• Hospital at Risk

    My investigation of the Minnesota Security Hospital, a state-run facility that provides psychiatric treatment to nearly 400 adults deemed "mentally ill and dangerous," uncovered high rates of violence and injuries of employees and patients at the facility, a critical shortage of psychiatrists, and widespread confusion among employees about what to do when a patient becomes violent. I found that much of confusion was the result of the abrasive, threatening management style of head administrator David Proffitt, who was hired in 2011 to reform the facility. I began investigating Proffitt and found he was hired without a basic background check. I uncovered many troubling details from Proffitt's past, including domestic violence, a PhD from a now-defunct online degree mill, a forced resignation from his previous job as the administrator of a private psychiatric hospital in Maine, and other failings. The state ordered Proffitt to resign and the Minnesota legislative auditor began an audit of the department's hiring practices. The assistant commissioner of the Department of Human Services who led the hiring search also resigned. The governor proposed $40 million in renovations to address safety concerns. Regulators from the Occupational Safety and Health Administration visited the facility for the first time in 21 years. The facility also implemented new training for employees to reduce violence. My investigation of the facility continues.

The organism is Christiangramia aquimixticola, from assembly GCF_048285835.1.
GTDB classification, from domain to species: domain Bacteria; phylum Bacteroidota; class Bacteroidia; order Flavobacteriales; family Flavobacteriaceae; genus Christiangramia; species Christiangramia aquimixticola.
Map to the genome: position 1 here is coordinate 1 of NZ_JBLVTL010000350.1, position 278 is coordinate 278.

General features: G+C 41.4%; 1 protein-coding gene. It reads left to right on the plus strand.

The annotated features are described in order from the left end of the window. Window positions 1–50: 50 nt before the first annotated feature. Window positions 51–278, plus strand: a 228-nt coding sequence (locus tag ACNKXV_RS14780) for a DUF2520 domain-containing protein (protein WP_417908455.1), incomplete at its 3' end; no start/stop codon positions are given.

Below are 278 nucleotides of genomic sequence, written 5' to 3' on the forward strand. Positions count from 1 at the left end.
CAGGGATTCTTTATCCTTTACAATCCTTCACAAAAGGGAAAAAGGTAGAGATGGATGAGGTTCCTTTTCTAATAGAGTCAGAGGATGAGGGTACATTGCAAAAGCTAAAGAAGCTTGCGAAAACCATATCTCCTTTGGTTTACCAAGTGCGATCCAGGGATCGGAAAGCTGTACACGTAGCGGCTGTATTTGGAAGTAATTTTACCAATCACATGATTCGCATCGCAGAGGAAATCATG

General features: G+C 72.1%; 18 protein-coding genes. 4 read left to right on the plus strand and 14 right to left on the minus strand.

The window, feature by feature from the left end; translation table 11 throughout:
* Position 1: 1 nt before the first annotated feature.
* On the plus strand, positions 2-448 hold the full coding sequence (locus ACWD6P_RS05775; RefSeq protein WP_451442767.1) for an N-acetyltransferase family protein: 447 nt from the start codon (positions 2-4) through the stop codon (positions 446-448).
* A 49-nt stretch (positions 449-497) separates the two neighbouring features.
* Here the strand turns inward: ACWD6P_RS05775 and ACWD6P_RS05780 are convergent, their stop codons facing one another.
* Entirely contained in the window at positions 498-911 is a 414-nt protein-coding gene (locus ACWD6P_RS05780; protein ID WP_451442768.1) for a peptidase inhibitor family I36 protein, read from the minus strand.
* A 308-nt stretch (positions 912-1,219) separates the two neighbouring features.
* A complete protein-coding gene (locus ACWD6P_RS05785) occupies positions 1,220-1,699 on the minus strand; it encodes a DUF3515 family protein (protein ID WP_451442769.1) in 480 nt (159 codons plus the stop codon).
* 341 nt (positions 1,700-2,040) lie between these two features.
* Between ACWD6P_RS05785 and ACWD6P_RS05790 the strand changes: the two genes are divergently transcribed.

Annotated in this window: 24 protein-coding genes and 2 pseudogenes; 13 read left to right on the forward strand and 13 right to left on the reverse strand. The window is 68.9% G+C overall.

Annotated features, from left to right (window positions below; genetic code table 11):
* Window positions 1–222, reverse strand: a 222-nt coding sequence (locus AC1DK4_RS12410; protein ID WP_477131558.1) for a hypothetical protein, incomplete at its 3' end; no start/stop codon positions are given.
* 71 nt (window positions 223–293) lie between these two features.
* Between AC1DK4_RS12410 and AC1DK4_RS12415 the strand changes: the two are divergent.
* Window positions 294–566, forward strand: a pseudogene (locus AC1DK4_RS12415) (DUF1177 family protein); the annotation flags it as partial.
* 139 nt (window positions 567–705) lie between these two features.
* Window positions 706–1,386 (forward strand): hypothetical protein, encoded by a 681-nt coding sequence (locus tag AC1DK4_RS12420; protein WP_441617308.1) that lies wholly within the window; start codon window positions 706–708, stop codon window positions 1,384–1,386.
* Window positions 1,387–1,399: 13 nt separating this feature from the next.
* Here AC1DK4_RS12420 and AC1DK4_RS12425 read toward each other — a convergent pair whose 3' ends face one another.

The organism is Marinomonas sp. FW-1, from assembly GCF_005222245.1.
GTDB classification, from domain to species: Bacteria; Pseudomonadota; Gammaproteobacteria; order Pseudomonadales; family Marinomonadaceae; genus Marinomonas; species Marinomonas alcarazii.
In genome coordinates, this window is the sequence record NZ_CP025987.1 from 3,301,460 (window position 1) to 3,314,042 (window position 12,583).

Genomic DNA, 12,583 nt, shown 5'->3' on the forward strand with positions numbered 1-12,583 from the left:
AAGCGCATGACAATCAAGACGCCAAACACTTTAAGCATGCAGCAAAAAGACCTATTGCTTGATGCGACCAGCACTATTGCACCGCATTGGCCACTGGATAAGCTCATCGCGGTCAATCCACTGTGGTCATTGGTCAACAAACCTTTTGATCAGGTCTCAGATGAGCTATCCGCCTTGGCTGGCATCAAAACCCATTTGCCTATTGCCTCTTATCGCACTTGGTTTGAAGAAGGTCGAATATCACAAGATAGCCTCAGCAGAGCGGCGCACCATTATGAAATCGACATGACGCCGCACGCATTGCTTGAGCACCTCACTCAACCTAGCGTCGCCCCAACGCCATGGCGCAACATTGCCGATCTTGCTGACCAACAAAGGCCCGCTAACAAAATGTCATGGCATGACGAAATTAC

• Model Workplaces, Imperiled Workers

    The Center's series exposed serious problems with an ever-expanding government program that promises results through cooperative regulation but often has failed to protect the nation's working men and women. The Occupational Safety and Health Administration's Voluntary Protection Programs, known as VPP, recognize "model workplaces" and offer them an exemption from regular inspections. But in many cases, this government stamp of approval was a hollow trophy, allowing companies to avoid scrutiny and to attract employees. Even after preventable tragedies at these sites, OSHA rarely cracked down.
  • Renegade Refinery

    Just weeks after the Deepwater Horizon disaster began, an analysis of inspection data obtained from the Occupational Safety and Health Administration found that two oil refineries owned by BP accounted for a staggering 97 of the most flagrant violations found by OSHA inspectors. Most of these citation's were categorized as "egregiously willful."
  • "Lifesaving Drugs, Deadly Consequences"

    This investigative piece looks at worker safety issues that affect "the nation's healthcare providers." Health care employees are often put in harms way by handling drugs that are meant to save the "lives of cancer patients," but can be "human carcinogens," too. This report shows that regulation on exposure to these types of drugs in the workplace is weak.